But he knows he must pay the price. Perhaps he’s always known. And he dies, and he dies horrifically. Maybe he thinks he deserves this. Maybe he thinks he has earned so much worse. But I like the idea that he had one look at Emi and Akiko, and realized — and remembered that important theme in the film about the power of a mother’s love, both in the mad grief of loss, and in saving that which she loves — and realizes that a maternal power can succeed where the paternal failed so miserably. That’s how, in my story and from his perspective, he dies: in agony, but with the hope that one child will be saved, and one mother will be united with that child despite him, or perhaps in some small way because of him.

I actually think, looking back to the film, that it would have been more powerful if Kazuo had died by Lady Mamiya as well, leaving Akiko and Emi as the only survivors: only after presenting her with her dead child to take to the afterlife. It would have been a good mirror of Yamamura if he was indeed Ichirō, and the power of motherhood in absent and redemptive fatherhood. But perhaps Kazuo, having survived in a bumbling manner benefitting his character, in hiding at the end was the levity needed. After all, we’d seen a lot of deaths and he did bravely face down a being that he should have failed to survive to save his daughter. He deserves his life. They all do.

I was actually kind of glad he survived, where the old man did not. I just like the fact that if Yamamura were Ichirō, he did in part redeem himself, and in facing his regrets and bravely facing the pain of his past and present, he gave another family another chance. Perhaps redemption isn’t a part of horror, in any culture, but there is a cathartic element in that: especially when you consider Lady Mamiya’s evil nature softening into the genuine grief you see as she holds the body of her long-dead baby, and passing on.

I hope that one day the game and film will be get official releases, and become available to everyone. It makes me appreciate both mediums where the story is told, and this necromantic experiment in analyzing and speculatively synthesizing them together gives me some insight into how the narrative works.

Nostalgia

Mamiya Ichirō wanders out of the room, his face smudged with paint.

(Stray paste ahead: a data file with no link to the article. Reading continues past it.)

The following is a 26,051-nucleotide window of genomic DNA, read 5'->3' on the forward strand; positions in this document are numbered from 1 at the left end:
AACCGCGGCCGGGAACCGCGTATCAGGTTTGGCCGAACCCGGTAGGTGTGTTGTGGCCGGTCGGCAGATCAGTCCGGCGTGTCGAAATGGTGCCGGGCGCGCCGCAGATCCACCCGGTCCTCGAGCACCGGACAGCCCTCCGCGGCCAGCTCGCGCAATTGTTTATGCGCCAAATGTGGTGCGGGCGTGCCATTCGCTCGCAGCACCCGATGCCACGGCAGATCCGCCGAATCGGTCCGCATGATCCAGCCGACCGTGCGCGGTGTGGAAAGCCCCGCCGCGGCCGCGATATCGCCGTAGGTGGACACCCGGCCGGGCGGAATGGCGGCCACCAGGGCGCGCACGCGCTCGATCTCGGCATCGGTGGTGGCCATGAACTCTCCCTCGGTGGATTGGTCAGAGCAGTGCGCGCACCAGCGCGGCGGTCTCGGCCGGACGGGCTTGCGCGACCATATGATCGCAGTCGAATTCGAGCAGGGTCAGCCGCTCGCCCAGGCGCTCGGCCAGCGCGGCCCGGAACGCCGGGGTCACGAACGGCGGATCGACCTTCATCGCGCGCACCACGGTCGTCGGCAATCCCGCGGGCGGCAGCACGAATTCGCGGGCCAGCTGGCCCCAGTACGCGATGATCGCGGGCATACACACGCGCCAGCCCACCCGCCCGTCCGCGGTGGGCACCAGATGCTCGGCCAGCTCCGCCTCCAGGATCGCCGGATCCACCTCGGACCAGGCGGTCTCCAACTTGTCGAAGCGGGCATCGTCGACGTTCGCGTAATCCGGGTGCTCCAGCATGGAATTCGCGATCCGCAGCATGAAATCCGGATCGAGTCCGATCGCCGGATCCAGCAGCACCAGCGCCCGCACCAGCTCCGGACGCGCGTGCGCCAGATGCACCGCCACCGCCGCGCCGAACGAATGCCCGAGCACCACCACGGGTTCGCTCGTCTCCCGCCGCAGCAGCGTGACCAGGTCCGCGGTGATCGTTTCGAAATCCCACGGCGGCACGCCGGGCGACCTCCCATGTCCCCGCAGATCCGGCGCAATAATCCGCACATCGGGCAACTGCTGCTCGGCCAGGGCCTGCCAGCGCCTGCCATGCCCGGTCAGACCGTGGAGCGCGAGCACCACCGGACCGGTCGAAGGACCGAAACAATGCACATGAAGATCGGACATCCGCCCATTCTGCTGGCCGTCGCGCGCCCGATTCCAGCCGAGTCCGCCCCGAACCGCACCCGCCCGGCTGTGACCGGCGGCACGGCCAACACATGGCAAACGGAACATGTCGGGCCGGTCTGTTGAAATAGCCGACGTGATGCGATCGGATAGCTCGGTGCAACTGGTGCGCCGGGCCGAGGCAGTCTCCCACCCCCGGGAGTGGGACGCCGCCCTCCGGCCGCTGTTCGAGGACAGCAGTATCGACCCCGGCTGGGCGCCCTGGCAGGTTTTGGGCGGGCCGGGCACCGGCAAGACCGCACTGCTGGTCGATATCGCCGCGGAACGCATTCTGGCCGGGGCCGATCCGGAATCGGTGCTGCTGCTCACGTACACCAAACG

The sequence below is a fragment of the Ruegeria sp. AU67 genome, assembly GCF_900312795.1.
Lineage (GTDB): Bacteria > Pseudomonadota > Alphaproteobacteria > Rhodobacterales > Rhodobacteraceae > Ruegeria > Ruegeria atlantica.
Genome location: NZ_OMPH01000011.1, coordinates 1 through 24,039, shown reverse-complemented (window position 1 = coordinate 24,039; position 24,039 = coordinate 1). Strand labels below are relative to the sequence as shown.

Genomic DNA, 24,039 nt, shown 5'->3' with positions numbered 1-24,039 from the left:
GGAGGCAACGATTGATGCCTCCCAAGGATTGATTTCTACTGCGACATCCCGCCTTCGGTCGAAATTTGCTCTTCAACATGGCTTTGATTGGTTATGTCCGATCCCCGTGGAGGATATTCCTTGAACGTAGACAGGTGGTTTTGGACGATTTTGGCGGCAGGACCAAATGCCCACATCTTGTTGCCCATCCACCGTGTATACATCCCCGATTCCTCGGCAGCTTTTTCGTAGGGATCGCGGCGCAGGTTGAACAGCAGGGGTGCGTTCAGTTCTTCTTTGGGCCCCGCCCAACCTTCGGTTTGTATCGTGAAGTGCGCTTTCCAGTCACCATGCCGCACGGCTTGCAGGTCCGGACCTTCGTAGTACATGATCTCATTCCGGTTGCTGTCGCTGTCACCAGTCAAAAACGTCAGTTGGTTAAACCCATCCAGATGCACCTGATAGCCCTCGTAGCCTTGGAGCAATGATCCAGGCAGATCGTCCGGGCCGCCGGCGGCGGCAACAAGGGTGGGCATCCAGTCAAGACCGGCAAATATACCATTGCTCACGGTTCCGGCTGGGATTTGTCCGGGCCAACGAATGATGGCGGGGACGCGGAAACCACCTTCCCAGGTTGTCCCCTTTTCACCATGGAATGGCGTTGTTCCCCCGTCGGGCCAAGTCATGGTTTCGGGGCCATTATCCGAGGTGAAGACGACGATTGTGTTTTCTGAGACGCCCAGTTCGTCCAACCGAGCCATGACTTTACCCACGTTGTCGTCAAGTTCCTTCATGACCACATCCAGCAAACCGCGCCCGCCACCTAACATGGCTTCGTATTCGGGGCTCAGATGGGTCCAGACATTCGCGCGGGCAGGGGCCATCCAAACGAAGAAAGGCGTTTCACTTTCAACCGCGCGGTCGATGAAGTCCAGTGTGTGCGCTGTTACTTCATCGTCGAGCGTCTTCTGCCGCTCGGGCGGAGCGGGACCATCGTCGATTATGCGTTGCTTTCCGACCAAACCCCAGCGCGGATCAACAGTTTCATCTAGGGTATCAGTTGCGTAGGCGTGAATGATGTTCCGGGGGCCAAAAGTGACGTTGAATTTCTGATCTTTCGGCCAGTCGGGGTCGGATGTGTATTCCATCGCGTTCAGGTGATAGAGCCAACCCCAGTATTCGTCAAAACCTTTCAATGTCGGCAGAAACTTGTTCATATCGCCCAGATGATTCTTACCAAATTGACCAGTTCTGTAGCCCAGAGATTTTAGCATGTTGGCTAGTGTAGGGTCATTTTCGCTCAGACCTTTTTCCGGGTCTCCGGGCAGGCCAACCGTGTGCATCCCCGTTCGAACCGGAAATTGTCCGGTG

He’s just begun the fresco for his family. For his newborn son. It will be just theirs, unlike the rest of the work he’s shown to Nihon, and the world. It will show every step of his son’s development, from infancy, to childhood, his adolescence, and his adulthood. One day, when he inherits their ancestral estate, he will see it and show it to his family. Or maybe his brothers and sisters will have other rooms. 

It’s chilly in the house now. Most old families, even modern ones, would simply bear it with blankets on futons and stringent tea. But Ichirō’s work has paid dividends: not only are his works world famous, but neither he nor his family will never want for yen in his life. His family had been well to do even before this, and he’s upgraded the furnace they had installed here decades back. He’s left the room to turn it on, but he can feel the house beginning to warm up. He smiles. His wife must have turned it on already. It does take a while to kick in, or to ventilate through an old, drafty house like theirs. That’s why he’s taken a break. The furnace and incinerator for the garbage sometimes break down, and he just wants to make sure they are all right. 

Sometimes, he gets lost in his own work. His wife, his beloved, she has to remind him to eat. And it’s different now that they have a child. He has to keep pace with his time. Painting his child growing up is one thing, but seeing him grow, and being there is another. He has to remind himself to take more breaks. 

“Tōsan!”

His wife comes across the hall. Usually, she is composed and serene. Always a gentle word, and a smile. With her long straight dark hair, and her pale skin she wouldn’t look out of place at a Heian court. Their families were said to have survived from that time, even the Mamiya that were a minor clan of craftspeople elevated by one of many courts. His wife’s family were minor nobility, and he never forgets it when he looks at her manners, and her temperament, and the beauty that she represents. They managed to even survive the Second World War through ingenuity on his family’s part, and then the frescoes he’s made from his family art and the serenity he so desperately sought and found in himself during that time. 

“Kāsan?” He takes his wife gently by the shoulders, her white yukata soaked with sweat, the same moisture glowing from her flushed forehead. “What’s wrong?”

“Thank goodness you’re here.” She holds him, then breaks away. “I can’t find find our son.”

“Oh?” Ichirō smiles wearily. “He’s … he can walk?”

“He’s been to walk for a while now, Ichirō.” Her dark eyes turn stern. He knows he’s made a mistake now. He knew even before he asked the question. Of course his son can walk. He’s learning. It’s been some years now, and it’s about time. How can he track his son’s progress with his art if he keeps getting sidetracked like this. 

“I’m sorry.” He bows. “I … where is he?”

“I don’t know.” There are tears in Mamiya Fujin’s eyes. “He likes to play on the lower levels. That’s where the servants find him too. I’ve been calling him for a while after turning on the furnace. It’s tea time.”